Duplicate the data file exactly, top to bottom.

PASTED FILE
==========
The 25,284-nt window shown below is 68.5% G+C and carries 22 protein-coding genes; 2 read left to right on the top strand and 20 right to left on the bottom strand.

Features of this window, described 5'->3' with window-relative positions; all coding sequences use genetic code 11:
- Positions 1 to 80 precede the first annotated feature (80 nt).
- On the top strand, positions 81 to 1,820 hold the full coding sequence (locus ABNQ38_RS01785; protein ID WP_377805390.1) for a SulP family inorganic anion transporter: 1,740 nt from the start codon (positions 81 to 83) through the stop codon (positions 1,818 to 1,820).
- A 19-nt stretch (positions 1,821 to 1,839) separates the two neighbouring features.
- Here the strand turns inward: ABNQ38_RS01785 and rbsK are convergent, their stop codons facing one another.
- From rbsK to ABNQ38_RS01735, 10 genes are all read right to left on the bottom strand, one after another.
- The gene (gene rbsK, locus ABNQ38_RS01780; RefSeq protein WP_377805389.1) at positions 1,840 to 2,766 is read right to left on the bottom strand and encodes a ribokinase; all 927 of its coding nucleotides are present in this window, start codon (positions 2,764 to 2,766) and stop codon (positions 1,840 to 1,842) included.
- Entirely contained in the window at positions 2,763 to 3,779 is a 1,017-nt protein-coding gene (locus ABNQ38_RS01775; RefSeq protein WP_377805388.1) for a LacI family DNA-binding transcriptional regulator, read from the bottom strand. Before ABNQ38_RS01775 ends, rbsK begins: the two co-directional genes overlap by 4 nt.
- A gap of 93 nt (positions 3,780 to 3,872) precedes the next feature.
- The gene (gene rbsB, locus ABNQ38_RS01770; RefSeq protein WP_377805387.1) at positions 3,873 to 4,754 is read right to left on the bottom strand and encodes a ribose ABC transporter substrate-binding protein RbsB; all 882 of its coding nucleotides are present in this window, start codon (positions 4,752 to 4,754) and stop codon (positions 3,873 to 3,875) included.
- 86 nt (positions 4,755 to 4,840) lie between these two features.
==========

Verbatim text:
The 25,284-nt window shown below is 68.5% G+C and carries 22 protein-coding genes; 2 read left to right on the top strand and 20 right to left on the bottom strand.

Features of this window, described 5'->3' with window-relative positions; all coding sequences use genetic code 11:
- Positions 1 to 80 precede the first annotated feature (80 nt).
- On the top strand, positions 81 to 1,820 hold the full coding sequence (locus ABNQ38_RS01785; protein ID WP_377805390.1) for a SulP family inorganic anion transporter: 1,740 nt from the start codon (positions 81 to 83) through the stop codon (positions 1,818 to 1,820).
- A 19-nt stretch (positions 1,821 to 1,839) separates the two neighbouring features.
- Here the strand turns inward: ABNQ38_RS01785 and rbsK are convergent, their stop codons facing one another.
- From rbsK to ABNQ38_RS01735, 10 genes are all read right to left on the bottom strand, one after another.
- The gene (gene rbsK, locus ABNQ38_RS01780; RefSeq protein WP_377805389.1) at positions 1,840 to 2,766 is read right to left on the bottom strand and encodes a ribokinase; all 927 of its coding nucleotides are present in this window, start codon (positions 2,764 to 2,766) and stop codon (positions 1,840 to 1,842) included.
- Entirely contained in the window at positions 2,763 to 3,779 is a 1,017-nt protein-coding gene (locus ABNQ38_RS01775; RefSeq protein WP_377805388.1) for a LacI family DNA-binding transcriptional regulator, read from the bottom strand. Before ABNQ38_RS01775 ends, rbsK begins: the two co-directional genes overlap by 4 nt.
- A gap of 93 nt (positions 3,780 to 3,872) precedes the next feature.
- The gene (gene rbsB, locus ABNQ38_RS01770; RefSeq protein WP_377805387.1) at positions 3,873 to 4,754 is read right to left on the bottom strand and encodes a ribose ABC transporter substrate-binding protein RbsB; all 882 of its coding nucleotides are present in this window, start codon (positions 4,752 to 4,754) and stop codon (positions 3,873 to 3,875) included.
- 86 nt (positions 4,755 to 4,840) lie between these two features.